In its two-and-a-half years in power, the govern­ment – a coali­tion of so­cial democrats and left-greens – has been im­pres­sively ac­tive. It has crim­i­nalised the pur­chase of sex, in­tro­duced an ac­tion plan on the traf­fick­ing of women, and banned all strip clubs. When it comes to do­mes­tic vi­o­lence, Ka­trin tells me, they have moved to­wards “the Aus­trian way”, in which who­ever com­mit­ted the vi­o­lence has to leave the home, rather than the vic­tim go­ing to a refuge. They have also in­tro­duced a law to take force in 2013, oblig­ing cor­po­ra­tions to have at least 40% of each gender on their boards.

Power to fe­male politi­cians

Ice­land has a his­tory of pro­gres­sive fe­male politi­cians. Vigdis Finnbo­gadot­tir, the coun­try’s pres­i­dent from 1980 to 1996, was the world’s first demo­crat­i­cally elected fe­male head of state. At the time of her ini­tial vic­tory, the num­ber of fe­male politi­cians in the coun­try was very low – just 5% of MPS – and so in 1983 the Women’s Al­liance was formed, an ex­plic­itly fem­i­nist party, which at its high­est point, in 1987, held six seats, out of a to­tal of 63. They fought for bet­ter wages for women, and, says Tho­runn, who was a mem­ber, “spent the 80s talk­ing about all the taboos – rape, in­cest, do­mes­tic vi­o­lence, putting in place leg­is­la­tion to pro­tect women and chil­dren. All those is­sues are main­stream now, but it took a lot of courage.”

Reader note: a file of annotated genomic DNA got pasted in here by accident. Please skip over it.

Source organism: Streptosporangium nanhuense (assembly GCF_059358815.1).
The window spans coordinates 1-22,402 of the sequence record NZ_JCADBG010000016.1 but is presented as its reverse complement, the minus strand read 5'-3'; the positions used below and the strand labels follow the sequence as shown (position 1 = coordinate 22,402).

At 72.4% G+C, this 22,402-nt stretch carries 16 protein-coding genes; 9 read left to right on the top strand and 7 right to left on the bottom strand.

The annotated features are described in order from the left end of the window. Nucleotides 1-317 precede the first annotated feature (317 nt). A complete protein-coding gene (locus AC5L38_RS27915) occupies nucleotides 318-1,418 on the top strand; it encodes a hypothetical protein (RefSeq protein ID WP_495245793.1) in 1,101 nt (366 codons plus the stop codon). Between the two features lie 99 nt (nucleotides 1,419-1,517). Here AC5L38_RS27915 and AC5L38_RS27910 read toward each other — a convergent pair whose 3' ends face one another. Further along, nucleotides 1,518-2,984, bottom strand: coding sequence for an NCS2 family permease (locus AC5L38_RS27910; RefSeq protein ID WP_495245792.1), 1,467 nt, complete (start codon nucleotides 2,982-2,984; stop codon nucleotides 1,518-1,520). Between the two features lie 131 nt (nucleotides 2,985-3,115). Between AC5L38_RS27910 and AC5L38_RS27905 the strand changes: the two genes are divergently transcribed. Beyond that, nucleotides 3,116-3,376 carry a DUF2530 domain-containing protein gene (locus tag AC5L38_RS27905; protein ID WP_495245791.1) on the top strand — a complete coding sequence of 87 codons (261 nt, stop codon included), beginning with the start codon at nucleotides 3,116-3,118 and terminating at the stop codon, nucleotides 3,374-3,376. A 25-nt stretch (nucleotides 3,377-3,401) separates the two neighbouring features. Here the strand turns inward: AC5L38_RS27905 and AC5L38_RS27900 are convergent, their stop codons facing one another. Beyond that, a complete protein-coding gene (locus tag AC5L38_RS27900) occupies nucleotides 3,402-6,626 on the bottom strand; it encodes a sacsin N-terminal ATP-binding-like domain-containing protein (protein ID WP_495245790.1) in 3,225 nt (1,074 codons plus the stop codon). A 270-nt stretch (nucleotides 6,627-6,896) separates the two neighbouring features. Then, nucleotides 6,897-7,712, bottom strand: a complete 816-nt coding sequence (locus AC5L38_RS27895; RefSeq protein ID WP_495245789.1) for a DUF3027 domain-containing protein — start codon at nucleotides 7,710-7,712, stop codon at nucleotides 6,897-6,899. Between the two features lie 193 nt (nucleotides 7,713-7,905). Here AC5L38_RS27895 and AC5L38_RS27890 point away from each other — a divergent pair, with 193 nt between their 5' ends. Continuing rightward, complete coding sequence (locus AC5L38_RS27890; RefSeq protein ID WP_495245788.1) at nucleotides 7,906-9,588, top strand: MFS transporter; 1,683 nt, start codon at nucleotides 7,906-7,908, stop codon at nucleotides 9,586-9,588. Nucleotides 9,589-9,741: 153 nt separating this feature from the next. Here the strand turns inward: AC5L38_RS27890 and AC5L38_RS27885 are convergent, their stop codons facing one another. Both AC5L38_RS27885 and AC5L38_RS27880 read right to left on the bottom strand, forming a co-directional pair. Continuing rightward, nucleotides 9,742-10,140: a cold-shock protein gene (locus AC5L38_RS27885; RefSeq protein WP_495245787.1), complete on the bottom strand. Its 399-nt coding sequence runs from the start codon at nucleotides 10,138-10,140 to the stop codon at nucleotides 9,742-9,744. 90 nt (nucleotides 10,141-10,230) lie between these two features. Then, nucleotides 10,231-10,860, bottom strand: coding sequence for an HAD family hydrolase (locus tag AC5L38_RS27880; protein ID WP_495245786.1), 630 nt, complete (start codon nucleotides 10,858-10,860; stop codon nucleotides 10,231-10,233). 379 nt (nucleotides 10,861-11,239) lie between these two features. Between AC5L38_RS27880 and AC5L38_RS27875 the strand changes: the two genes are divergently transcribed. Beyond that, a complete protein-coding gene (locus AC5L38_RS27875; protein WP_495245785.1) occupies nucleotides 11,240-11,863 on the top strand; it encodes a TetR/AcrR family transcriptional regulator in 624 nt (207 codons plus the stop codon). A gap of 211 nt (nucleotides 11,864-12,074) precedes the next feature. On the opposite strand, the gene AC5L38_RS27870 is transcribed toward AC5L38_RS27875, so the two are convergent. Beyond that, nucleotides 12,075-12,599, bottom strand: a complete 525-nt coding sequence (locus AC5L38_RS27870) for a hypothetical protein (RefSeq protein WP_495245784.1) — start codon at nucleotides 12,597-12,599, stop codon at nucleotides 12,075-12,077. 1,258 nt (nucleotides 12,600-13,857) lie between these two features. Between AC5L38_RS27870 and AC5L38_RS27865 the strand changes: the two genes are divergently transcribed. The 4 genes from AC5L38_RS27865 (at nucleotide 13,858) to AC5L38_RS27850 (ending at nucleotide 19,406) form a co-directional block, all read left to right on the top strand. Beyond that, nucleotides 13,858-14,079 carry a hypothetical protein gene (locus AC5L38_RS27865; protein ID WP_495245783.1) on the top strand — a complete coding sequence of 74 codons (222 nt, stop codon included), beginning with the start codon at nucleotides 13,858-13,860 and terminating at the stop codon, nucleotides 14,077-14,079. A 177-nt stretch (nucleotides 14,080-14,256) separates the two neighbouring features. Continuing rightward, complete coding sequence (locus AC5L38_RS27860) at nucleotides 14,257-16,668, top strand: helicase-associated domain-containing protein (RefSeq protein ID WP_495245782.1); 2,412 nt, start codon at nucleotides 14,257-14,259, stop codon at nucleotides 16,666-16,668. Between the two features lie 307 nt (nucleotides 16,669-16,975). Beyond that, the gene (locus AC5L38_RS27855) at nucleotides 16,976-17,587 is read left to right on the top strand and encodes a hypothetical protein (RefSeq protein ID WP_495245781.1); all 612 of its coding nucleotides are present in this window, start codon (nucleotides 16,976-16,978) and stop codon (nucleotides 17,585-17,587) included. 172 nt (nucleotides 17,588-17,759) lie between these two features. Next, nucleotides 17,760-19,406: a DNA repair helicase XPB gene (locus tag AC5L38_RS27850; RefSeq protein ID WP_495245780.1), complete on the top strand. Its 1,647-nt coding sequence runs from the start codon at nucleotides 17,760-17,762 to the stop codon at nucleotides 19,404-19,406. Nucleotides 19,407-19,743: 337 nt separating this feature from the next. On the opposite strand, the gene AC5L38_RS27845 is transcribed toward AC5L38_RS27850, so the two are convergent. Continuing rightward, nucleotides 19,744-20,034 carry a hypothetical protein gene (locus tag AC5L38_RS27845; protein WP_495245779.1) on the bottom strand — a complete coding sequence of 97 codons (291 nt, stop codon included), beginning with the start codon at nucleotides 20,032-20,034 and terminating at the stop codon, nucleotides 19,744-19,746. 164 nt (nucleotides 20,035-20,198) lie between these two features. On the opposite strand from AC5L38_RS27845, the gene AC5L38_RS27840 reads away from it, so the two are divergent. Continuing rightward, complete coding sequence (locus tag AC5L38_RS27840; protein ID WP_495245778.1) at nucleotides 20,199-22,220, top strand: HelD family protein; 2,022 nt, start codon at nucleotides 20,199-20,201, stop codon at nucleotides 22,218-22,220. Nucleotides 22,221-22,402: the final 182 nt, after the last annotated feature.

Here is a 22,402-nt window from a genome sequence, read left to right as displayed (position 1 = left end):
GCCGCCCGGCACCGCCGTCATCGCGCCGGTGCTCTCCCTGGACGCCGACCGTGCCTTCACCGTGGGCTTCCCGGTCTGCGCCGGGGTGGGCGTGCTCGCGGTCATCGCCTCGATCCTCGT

In 1994, In­gib­jorg Sol­run Gis­ladot­tir, who had been a politi­cian with the Women’s Al­liance for more than a decade, be­came mayor of Reykjavik, a po­si­tion she held un­til 2003. And in 2009, af­ter the fi­nan­cial cri­sis, and at a time when the coun­try was ques­tion­ing the val­ues that had led them there – risk-tak­ing and bravado, for ex­am­ple, which many de­fined as specif­i­cally mas­cu­line – there was much talk of women clean­ing up the mess. Women were ap­pointed to lead two of the dis­graced banks, New Lands­banki and New Gl­it­nir, and Jo­hanna Sig­ur­dar­d­ot­tir be­came Ice­land’s first fe­male prime min­is­ter. I ask Gu­drun Jons­dot­tir whether she thinks Jo­hanna is a fem­i­nist, and she says: “Per­haps not pri­mar­ily – she comes from the labour move­ment, she was a flight stew­ardess – but she’s been around in pol­i­tics for decades and has a great per­sonal re­spect for the move-

Winds of change:

de­mon­stra­tors gath­er­ing dur­ing the Ice­land govern­ment’s res­ig­na­tion in reykjavik in Jan­uary 2009. The poster reads ‘New democ­racy’. Women in Ice­land do not hes­i­tate to make their feel­ings known, as also seen in the 1975 strike where 25,000 of them gath­ered in the city for speeches, talks and singing.